Relational Databases, Object Databases, Key-Value Stores, Document Stores, and Extensible Record Stores: A Comparison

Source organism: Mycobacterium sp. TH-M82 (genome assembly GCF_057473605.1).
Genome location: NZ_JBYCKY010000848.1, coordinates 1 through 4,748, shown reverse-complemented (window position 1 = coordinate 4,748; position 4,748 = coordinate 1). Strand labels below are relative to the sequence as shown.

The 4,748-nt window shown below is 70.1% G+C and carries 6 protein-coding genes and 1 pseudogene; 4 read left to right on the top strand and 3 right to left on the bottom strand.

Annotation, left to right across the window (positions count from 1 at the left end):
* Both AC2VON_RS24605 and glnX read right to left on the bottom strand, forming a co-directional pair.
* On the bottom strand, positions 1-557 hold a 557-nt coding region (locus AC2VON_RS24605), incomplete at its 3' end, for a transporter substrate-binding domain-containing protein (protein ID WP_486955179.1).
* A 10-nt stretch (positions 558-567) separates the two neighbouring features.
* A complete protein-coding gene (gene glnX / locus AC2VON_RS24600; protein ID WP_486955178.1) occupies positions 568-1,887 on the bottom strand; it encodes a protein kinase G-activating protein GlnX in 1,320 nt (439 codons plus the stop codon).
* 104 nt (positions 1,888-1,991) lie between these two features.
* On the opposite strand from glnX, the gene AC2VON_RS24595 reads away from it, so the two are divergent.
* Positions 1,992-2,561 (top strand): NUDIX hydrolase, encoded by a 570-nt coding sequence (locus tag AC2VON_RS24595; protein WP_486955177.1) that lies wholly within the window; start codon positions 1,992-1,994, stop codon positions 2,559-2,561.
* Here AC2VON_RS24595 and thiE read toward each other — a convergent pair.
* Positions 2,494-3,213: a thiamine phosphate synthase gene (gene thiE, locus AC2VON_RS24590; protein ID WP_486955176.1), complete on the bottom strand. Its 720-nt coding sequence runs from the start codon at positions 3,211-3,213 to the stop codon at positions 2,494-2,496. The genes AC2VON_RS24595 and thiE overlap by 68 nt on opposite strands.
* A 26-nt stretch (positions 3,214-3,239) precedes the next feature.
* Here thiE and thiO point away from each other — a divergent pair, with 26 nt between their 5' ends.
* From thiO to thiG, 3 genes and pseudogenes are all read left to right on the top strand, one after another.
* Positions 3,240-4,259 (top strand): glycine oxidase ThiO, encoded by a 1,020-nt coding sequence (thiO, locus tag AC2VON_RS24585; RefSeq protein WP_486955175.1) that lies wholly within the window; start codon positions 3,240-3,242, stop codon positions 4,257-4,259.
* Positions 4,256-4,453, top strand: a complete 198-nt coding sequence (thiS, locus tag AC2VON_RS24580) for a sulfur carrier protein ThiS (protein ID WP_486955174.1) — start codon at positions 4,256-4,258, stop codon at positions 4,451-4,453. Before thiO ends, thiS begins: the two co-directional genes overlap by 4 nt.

January 11, 2010 (revised February 2010 and December 2010) Abstract: Traditionally, the obvious platform for most database applications has been a relational DBMS. You might use a specialized parallel relational DBMS if you required high throughput for “data warehousing”, or an object database system if your application had unusual functionality or performance requirements, e.g. for in-memory caching or fast relationship traversal. However, an RDBMS like Oracle or MySQL has usually been the answer. This has changed somewhat recently. There is now recognition in database research that “one size does not fit all”, for example in the widely-referenced paper by Stonebraker and colleagues. And in the Web 2.0 industry, many companies have abandoned traditional RDBMSs for so-called “NoSQL” data stores that provide much higher scalability, or they have built a distributed caching layer on top of RDBMSs. More scalable RDBMSs are also coming to market; I will comment on their prospects as well.